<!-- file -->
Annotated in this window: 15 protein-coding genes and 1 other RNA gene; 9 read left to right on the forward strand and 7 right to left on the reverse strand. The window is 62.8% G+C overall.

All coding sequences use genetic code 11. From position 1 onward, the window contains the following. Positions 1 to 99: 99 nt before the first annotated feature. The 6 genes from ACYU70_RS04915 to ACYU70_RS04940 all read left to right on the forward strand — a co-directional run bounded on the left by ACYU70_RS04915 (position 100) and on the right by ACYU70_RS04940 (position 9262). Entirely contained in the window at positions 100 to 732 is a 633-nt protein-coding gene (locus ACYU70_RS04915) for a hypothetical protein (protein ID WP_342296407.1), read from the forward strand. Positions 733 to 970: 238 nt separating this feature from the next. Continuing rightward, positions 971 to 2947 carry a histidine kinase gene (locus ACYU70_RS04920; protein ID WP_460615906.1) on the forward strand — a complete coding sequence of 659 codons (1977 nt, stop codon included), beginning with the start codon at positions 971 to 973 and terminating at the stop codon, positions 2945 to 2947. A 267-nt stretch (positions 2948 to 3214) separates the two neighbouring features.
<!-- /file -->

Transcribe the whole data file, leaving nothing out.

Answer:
Annotated in this window: 15 protein-coding genes and 1 other RNA gene; 9 read left to right on the forward strand and 7 right to left on the reverse strand. The window is 62.8% G+C overall.

All coding sequences use genetic code 11. From position 1 onward, the window contains the following. Positions 1 to 99: 99 nt before the first annotated feature. The 6 genes from ACYU70_RS04915 to ACYU70_RS04940 all read left to right on the forward strand — a co-directional run bounded on the left by ACYU70_RS04915 (position 100) and on the right by ACYU70_RS04940 (position 9262). Entirely contained in the window at positions 100 to 732 is a 633-nt protein-coding gene (locus ACYU70_RS04915) for a hypothetical protein (protein ID WP_342296407.1), read from the forward strand. Positions 733 to 970: 238 nt separating this feature from the next. Continuing rightward, positions 971 to 2947 carry a histidine kinase gene (locus ACYU70_RS04920; protein ID WP_460615906.1) on the forward strand — a complete coding sequence of 659 codons (1977 nt, stop codon included), beginning with the start codon at positions 971 to 973 and terminating at the stop codon, positions 2945 to 2947. A 267-nt stretch (positions 2948 to 3214) separates the two neighbouring features.